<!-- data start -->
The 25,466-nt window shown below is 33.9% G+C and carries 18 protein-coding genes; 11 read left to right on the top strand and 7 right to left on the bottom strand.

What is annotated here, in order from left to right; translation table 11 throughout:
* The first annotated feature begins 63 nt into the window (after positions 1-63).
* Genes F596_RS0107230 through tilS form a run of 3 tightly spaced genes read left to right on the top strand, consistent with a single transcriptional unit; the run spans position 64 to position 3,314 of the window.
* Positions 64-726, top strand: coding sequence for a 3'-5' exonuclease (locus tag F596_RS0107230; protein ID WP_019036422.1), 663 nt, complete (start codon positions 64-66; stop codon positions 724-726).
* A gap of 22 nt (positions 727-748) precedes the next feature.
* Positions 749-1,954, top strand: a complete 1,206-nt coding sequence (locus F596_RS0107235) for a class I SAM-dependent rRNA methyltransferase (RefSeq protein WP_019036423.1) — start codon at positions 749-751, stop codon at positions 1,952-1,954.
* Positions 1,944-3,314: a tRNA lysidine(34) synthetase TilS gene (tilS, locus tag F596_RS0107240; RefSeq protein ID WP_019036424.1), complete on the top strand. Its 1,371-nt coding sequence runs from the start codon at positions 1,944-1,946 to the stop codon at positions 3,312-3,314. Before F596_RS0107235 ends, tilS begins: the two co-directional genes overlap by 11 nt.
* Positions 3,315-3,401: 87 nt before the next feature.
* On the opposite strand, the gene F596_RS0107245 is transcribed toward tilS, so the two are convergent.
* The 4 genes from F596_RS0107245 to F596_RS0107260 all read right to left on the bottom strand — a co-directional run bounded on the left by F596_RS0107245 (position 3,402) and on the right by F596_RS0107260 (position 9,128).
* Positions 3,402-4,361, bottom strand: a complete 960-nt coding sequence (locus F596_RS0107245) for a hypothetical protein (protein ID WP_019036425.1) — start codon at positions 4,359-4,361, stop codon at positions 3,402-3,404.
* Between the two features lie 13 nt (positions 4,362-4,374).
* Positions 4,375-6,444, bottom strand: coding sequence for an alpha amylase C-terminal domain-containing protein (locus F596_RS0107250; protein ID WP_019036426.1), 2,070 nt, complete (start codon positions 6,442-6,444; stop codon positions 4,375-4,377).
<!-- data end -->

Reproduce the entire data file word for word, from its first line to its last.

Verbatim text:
The 25,466-nt window shown below is 33.9% G+C and carries 18 protein-coding genes; 11 read left to right on the top strand and 7 right to left on the bottom strand.

What is annotated here, in order from left to right; translation table 11 throughout:
* The first annotated feature begins 63 nt into the window (after positions 1-63).
* Genes F596_RS0107230 through tilS form a run of 3 tightly spaced genes read left to right on the top strand, consistent with a single transcriptional unit; the run spans position 64 to position 3,314 of the window.
* Positions 64-726, top strand: coding sequence for a 3'-5' exonuclease (locus tag F596_RS0107230; protein ID WP_019036422.1), 663 nt, complete (start codon positions 64-66; stop codon positions 724-726).
* A gap of 22 nt (positions 727-748) precedes the next feature.
* Positions 749-1,954, top strand: a complete 1,206-nt coding sequence (locus F596_RS0107235) for a class I SAM-dependent rRNA methyltransferase (RefSeq protein WP_019036423.1) — start codon at positions 749-751, stop codon at positions 1,952-1,954.
* Positions 1,944-3,314: a tRNA lysidine(34) synthetase TilS gene (tilS, locus tag F596_RS0107240; RefSeq protein ID WP_019036424.1), complete on the top strand. Its 1,371-nt coding sequence runs from the start codon at positions 1,944-1,946 to the stop codon at positions 3,312-3,314. Before F596_RS0107235 ends, tilS begins: the two co-directional genes overlap by 11 nt.
* Positions 3,315-3,401: 87 nt before the next feature.
* On the opposite strand, the gene F596_RS0107245 is transcribed toward tilS, so the two are convergent.
* The 4 genes from F596_RS0107245 to F596_RS0107260 all read right to left on the bottom strand — a co-directional run bounded on the left by F596_RS0107245 (position 3,402) and on the right by F596_RS0107260 (position 9,128).
* Positions 3,402-4,361, bottom strand: a complete 960-nt coding sequence (locus F596_RS0107245) for a hypothetical protein (protein ID WP_019036425.1) — start codon at positions 4,359-4,361, stop codon at positions 3,402-3,404.
* Between the two features lie 13 nt (positions 4,362-4,374).
* Positions 4,375-6,444, bottom strand: coding sequence for an alpha amylase C-terminal domain-containing protein (locus F596_RS0107250; protein ID WP_019036426.1), 2,070 nt, complete (start codon positions 6,442-6,444; stop codon positions 4,375-4,377).